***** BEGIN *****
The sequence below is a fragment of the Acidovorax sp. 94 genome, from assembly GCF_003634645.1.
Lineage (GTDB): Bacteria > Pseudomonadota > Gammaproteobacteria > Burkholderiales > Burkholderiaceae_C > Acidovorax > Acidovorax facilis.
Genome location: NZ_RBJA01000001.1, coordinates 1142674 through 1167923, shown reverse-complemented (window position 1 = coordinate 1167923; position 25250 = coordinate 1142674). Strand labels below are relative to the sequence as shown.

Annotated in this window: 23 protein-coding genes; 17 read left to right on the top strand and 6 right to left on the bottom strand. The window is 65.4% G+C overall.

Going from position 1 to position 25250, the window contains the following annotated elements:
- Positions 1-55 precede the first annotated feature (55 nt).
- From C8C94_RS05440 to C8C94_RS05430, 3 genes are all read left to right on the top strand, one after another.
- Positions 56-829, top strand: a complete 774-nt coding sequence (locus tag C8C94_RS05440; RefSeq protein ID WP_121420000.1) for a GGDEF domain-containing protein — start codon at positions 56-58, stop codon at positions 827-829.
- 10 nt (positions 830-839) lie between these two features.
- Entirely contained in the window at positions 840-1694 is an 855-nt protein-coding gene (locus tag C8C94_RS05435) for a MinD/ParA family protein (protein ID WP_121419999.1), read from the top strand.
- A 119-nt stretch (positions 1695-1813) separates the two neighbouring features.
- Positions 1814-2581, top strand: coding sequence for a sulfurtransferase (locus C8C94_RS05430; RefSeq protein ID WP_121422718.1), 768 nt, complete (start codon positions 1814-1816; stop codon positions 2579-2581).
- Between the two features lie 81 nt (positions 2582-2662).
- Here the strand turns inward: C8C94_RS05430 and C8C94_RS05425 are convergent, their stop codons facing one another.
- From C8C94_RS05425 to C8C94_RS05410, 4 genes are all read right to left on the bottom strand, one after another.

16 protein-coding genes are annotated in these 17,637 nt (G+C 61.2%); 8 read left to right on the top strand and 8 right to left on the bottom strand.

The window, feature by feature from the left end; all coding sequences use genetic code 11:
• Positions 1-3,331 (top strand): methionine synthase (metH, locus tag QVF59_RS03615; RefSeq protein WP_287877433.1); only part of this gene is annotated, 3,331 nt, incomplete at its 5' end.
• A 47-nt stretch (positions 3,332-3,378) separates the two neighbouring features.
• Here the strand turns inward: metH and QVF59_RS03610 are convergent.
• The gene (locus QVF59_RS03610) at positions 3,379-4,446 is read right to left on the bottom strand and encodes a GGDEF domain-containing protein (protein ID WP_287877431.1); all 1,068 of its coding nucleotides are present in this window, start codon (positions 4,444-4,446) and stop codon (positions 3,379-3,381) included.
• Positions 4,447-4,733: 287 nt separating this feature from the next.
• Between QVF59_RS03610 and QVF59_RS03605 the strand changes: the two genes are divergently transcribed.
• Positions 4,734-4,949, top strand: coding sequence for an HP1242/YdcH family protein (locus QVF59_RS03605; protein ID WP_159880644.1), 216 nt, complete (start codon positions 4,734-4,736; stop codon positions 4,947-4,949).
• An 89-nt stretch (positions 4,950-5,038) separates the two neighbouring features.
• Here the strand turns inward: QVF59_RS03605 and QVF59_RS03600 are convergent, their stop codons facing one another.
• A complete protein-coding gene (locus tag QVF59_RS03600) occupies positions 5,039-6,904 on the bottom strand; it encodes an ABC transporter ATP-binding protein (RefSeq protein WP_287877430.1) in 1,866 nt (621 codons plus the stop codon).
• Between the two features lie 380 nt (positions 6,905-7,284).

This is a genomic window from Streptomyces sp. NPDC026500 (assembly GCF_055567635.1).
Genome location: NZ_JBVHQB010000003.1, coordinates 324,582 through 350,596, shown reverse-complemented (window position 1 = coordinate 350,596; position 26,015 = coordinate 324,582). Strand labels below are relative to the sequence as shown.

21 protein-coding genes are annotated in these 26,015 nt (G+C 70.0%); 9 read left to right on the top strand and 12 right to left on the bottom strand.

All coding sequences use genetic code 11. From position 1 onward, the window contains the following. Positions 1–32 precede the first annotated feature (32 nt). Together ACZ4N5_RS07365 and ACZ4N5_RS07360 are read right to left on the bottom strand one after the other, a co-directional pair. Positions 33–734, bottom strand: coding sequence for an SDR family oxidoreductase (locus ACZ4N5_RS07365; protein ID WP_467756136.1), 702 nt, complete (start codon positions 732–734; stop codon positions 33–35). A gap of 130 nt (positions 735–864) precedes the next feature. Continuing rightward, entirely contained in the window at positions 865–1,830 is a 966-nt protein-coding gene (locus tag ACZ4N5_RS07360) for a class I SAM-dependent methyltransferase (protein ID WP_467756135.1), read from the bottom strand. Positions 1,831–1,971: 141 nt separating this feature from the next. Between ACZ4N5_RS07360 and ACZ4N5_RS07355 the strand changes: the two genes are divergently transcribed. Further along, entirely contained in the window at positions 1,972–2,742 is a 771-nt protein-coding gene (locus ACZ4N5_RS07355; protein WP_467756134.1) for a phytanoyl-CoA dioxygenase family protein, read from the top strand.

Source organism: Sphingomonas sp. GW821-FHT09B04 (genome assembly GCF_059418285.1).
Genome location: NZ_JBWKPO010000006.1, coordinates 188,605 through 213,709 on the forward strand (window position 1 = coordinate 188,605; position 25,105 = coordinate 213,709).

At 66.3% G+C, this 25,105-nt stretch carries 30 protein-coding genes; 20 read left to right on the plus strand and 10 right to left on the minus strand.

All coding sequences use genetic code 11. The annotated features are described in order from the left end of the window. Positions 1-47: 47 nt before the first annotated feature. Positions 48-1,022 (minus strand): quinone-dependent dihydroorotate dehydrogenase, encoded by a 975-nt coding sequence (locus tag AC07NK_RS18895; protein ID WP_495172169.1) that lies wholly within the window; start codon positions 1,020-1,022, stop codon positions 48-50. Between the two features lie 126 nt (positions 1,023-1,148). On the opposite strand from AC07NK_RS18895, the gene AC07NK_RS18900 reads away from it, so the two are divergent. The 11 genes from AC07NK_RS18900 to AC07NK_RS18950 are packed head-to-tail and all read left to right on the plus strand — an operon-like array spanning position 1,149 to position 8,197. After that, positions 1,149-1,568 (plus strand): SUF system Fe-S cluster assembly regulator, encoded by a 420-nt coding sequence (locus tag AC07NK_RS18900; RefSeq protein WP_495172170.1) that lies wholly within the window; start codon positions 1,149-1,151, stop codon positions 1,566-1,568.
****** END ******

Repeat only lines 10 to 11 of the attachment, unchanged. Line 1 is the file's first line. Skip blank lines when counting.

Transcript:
- Entirely contained in the window at positions 840-1694 is an 855-nt protein-coding gene (locus tag C8C94_RS05435) for a MinD/ParA family protein (protein ID WP_121419999.1), read from the top strand.
- A 119-nt stretch (positions 1695-1813) separates the two neighbouring features.